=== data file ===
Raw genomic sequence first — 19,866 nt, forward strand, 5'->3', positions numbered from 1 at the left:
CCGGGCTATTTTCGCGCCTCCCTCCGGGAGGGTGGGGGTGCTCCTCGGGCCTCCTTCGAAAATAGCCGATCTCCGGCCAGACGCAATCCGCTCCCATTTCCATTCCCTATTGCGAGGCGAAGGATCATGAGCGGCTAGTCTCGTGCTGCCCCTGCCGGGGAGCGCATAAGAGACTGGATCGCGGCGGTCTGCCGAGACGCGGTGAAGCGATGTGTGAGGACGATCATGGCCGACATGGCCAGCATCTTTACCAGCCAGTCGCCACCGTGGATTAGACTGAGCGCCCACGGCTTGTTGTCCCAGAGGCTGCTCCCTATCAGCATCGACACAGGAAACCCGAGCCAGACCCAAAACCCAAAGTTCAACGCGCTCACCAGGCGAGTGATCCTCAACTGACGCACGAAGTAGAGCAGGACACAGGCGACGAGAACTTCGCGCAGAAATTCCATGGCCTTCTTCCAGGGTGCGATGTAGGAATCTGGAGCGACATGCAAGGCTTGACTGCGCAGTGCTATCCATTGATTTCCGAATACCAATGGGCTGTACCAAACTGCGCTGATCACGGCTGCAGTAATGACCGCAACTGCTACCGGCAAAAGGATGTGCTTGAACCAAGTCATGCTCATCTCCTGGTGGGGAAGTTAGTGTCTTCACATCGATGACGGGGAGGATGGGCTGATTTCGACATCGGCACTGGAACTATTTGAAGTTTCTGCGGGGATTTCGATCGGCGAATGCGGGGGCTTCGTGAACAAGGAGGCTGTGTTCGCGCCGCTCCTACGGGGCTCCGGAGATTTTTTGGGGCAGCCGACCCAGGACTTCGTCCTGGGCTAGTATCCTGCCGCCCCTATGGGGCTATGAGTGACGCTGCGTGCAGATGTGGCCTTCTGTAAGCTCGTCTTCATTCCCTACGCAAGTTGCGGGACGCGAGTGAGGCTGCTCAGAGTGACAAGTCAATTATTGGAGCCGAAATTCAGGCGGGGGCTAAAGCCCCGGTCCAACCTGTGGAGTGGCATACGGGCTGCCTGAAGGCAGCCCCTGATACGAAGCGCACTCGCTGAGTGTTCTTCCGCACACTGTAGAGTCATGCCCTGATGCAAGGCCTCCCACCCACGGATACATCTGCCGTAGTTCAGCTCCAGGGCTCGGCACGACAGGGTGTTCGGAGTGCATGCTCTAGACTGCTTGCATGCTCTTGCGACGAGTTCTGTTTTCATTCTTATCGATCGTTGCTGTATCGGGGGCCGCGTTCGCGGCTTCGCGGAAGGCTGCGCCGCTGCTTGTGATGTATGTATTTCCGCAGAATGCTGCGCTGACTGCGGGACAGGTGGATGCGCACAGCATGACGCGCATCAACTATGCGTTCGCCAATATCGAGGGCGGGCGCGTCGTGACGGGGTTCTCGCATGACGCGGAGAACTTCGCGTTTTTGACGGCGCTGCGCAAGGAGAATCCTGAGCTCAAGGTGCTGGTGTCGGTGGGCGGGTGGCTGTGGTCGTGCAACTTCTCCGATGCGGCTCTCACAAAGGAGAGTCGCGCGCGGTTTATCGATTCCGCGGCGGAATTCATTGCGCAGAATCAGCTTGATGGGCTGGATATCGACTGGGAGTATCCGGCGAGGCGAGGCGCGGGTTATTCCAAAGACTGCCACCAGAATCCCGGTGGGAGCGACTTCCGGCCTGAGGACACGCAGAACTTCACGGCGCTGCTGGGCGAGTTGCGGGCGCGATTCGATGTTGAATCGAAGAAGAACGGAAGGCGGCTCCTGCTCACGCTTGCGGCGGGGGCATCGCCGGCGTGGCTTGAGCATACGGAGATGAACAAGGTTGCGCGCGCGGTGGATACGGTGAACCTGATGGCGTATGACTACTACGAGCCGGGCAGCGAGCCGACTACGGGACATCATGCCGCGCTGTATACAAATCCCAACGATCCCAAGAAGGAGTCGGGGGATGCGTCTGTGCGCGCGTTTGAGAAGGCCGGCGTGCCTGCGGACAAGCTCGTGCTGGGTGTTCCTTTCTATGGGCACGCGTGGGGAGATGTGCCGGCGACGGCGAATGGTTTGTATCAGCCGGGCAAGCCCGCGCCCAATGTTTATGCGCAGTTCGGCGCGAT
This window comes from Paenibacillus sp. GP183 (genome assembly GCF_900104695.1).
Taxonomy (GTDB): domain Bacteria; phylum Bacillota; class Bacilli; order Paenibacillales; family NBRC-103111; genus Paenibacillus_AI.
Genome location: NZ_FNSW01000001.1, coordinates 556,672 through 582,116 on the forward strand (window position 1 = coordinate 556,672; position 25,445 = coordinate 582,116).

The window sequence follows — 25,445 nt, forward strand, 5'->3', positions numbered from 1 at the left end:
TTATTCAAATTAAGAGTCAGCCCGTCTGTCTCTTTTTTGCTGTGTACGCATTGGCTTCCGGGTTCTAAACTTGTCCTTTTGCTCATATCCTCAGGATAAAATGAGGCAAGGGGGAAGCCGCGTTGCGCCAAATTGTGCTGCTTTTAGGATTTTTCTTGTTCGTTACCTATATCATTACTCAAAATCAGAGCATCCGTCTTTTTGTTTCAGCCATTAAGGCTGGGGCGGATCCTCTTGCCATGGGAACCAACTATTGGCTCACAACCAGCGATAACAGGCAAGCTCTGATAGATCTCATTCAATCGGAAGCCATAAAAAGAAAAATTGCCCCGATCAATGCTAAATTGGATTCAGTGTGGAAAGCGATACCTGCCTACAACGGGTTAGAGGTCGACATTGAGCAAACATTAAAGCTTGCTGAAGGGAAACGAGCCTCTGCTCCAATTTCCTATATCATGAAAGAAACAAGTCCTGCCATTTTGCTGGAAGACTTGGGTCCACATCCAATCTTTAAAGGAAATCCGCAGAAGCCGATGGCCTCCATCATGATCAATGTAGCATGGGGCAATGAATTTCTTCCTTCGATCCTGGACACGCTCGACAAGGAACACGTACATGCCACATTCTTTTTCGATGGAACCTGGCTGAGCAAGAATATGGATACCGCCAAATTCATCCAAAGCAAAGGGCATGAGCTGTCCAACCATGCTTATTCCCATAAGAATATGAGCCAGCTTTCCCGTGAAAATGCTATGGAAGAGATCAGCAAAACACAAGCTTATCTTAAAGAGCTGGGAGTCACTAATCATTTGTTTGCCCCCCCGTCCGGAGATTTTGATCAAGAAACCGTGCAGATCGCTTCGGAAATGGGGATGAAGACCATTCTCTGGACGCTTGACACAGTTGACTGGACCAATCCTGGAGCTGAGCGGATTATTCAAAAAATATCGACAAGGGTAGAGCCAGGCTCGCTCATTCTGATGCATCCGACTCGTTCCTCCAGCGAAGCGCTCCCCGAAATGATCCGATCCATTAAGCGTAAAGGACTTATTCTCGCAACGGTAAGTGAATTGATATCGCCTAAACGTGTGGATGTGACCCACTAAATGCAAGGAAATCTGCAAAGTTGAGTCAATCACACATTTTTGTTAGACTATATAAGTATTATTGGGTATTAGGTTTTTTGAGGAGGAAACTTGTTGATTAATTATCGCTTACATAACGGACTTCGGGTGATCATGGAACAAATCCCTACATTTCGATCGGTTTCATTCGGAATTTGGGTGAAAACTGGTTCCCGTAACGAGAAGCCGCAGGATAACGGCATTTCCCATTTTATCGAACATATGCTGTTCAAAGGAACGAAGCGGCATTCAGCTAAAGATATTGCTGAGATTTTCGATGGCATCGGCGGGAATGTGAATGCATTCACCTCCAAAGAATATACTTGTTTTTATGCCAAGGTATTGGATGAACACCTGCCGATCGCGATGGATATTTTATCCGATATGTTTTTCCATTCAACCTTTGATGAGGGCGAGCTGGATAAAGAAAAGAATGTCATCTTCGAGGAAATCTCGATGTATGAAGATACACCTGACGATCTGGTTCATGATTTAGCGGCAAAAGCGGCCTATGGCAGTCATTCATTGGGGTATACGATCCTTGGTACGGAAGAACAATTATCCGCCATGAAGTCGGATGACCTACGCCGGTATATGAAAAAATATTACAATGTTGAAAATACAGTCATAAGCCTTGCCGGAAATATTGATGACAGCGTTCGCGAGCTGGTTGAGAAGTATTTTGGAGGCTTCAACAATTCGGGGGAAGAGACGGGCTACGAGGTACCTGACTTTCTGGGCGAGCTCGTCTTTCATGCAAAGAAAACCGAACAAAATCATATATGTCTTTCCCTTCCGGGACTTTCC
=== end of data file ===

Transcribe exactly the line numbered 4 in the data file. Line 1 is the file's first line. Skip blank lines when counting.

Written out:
Taxonomy (GTDB): domain Bacteria; phylum Bacillota; class Bacilli; order Paenibacillales; family NBRC-103111; genus Paenibacillus_AI.